By James Lainas and David Krolikowski
What is a Heads of Agreement (HOA)?
An HOA is a written document that records two (or more) parties’ intentions to enter into a more comprehensive agreement in the future. It sets out the main commercial terms and other arrangements that the parties agree to include in the agreement, providing guidance for future negotiations.
HOAs are particularly useful for complex transactions.
Elements of an HOA
Some of the key matters that an HOA might deal with include timeframes, payment terms, pre-contractual issues (such as exclusivity, confidentiality and due diligence) and any key commercial requirements for your business.
An HOA is usually non-binding. The HOA should specify if it is to be binding.
Benefits of a good HOA
Benefits include the following:
- A clear HOA makes it easier for parties to negotiate and finalise an agreement, ultimately saving the parties time, cost and effort.
- If your HOA reflects the commercial intentions of you and the other party, it will reduce the likelihood of future disputes arising over terms.
- It can also be used to resist any undisclosed requirements being included in the final agreement.
- The process of preparing an HOA will also quickly bring to the attention of the parties any disputes in relation to key issues, and can avoid extended fruitless negotiations arising out of irreconcilable commercial expectations.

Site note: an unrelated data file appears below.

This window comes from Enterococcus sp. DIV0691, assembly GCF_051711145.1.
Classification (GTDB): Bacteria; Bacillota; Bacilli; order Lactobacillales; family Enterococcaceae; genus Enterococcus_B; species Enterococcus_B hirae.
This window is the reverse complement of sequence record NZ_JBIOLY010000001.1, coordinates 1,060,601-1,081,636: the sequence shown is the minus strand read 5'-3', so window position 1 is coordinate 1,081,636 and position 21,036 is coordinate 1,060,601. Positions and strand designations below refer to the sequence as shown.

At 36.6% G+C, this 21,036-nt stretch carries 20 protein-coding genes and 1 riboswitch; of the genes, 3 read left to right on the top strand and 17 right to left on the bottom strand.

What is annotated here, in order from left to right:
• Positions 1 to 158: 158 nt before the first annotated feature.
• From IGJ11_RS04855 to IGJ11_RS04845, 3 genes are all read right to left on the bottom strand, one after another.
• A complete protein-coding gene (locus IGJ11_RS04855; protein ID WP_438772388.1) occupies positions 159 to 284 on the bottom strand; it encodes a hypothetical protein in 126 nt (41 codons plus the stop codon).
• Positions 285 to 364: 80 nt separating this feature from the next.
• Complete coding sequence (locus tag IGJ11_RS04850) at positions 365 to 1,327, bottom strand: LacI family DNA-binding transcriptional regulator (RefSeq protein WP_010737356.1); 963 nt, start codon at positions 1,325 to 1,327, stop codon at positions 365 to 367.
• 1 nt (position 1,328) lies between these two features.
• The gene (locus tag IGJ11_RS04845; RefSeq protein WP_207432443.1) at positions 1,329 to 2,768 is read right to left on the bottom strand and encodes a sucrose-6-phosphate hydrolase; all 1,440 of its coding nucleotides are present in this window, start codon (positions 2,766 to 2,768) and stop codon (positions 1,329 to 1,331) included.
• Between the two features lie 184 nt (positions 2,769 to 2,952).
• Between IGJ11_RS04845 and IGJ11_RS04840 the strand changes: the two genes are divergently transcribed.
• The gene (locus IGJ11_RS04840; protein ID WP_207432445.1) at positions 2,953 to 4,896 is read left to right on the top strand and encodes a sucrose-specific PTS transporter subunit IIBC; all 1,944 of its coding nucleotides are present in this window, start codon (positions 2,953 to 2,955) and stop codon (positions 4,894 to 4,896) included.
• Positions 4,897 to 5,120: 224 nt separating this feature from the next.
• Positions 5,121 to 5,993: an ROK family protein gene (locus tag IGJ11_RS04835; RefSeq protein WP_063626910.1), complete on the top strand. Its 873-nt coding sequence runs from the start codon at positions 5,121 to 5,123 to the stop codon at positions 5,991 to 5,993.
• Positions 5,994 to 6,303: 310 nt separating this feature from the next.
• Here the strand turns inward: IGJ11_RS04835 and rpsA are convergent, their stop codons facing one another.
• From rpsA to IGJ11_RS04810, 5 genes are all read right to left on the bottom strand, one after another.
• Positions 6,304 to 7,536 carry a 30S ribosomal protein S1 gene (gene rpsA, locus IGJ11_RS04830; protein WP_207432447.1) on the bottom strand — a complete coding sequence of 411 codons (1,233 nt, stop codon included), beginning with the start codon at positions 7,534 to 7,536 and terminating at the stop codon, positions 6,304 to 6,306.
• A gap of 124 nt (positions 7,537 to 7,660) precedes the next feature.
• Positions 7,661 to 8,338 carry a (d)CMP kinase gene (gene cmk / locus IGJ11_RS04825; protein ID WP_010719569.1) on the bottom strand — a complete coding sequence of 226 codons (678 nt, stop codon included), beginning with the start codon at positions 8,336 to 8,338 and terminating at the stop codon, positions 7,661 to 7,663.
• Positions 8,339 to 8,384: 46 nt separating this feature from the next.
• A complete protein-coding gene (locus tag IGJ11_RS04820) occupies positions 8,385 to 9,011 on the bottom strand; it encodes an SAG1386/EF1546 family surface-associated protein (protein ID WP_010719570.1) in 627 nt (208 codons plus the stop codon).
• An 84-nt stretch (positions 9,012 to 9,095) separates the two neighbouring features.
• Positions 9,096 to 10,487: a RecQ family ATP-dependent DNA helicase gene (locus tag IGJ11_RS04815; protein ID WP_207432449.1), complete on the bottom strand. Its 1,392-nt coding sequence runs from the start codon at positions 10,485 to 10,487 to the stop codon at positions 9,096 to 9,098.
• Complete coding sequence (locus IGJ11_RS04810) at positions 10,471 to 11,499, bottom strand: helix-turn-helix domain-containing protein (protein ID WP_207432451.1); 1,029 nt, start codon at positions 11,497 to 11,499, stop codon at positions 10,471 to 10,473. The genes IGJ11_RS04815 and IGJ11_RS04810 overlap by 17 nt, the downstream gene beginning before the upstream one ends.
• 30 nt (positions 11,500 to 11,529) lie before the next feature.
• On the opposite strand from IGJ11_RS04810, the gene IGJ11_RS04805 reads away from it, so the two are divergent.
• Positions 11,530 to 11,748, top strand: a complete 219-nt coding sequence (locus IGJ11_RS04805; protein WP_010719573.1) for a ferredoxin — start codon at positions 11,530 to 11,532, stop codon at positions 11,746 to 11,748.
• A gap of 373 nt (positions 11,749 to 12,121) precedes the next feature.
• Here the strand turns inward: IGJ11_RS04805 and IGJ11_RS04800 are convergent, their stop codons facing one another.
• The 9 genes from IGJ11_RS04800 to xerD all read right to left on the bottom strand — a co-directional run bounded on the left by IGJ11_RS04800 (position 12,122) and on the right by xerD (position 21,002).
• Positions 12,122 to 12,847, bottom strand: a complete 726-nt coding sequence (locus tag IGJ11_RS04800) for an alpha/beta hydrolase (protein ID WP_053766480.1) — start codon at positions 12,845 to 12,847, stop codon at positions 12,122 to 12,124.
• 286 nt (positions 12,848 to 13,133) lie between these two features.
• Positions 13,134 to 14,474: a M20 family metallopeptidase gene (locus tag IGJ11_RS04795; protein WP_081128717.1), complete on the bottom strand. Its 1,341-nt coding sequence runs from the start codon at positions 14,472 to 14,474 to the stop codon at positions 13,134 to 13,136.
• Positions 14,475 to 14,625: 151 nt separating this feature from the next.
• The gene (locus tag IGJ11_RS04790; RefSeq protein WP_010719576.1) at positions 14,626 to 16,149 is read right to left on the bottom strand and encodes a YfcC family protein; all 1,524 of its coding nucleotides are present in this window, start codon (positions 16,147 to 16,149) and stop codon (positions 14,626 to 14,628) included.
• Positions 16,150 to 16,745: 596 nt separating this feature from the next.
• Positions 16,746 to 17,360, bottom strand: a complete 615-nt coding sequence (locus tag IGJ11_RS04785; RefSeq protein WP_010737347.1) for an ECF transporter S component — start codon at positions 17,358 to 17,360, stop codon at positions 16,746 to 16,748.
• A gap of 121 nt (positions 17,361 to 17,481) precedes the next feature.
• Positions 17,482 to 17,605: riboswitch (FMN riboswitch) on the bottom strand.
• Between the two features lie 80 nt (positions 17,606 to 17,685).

Risks associated with an absent or poorly drafted HOA
The absence of an HOA can lead to significant differences in expectations when binding documents are prepared. By that time, it is often the case that the parties are financially and psychologically invested in a particular outcome.
If you do not include crucial terms in your HOA, then it will be difficult to insist later that these terms be included in the final agreement. Further, if those crucial terms aren’t clear, then it is more likely your intentions won’t be reflected in the agreement. If you seek to introduce new, possibly contentious terms in the agreement, the other party may threaten to simply walk away.
Be sure to get legal advice before finalising an HOA – terms that you consider innocuous may have hidden implications which would have been made evident if you had sought legal advice. A poorly worded HOA may even be binding in circumstances where you intended it not to be – just calling it an HOA is not sufficient to ensure it is not binding.
You are a tenant negotiating a lease for new premises. After an HOA has been finalised, the landlord submits their standard lease which contains unusually landlord-friendly provisions, including a demolition clause giving the landlord the power to terminate the lease during the term in order to redevelop the building containing your premises.
If notice of such a provision has not been specified in the HOA, then there is a strong argument the landlord cannot include it in the lease.
What to do next
Insist upon an HOA where practicable. Get us involved in the negotiation, preparation and review of your HOA, to ensure that it accurately records your commercial intentions, and facilitates the efficient negotiation of the final agreement. If you invest time and effort at the HOA stage, with advisers familiar with similar transactions, this will aid in identifying key gaps in negotiations and ensure both the HOA and final agreement accurately reflect what you want.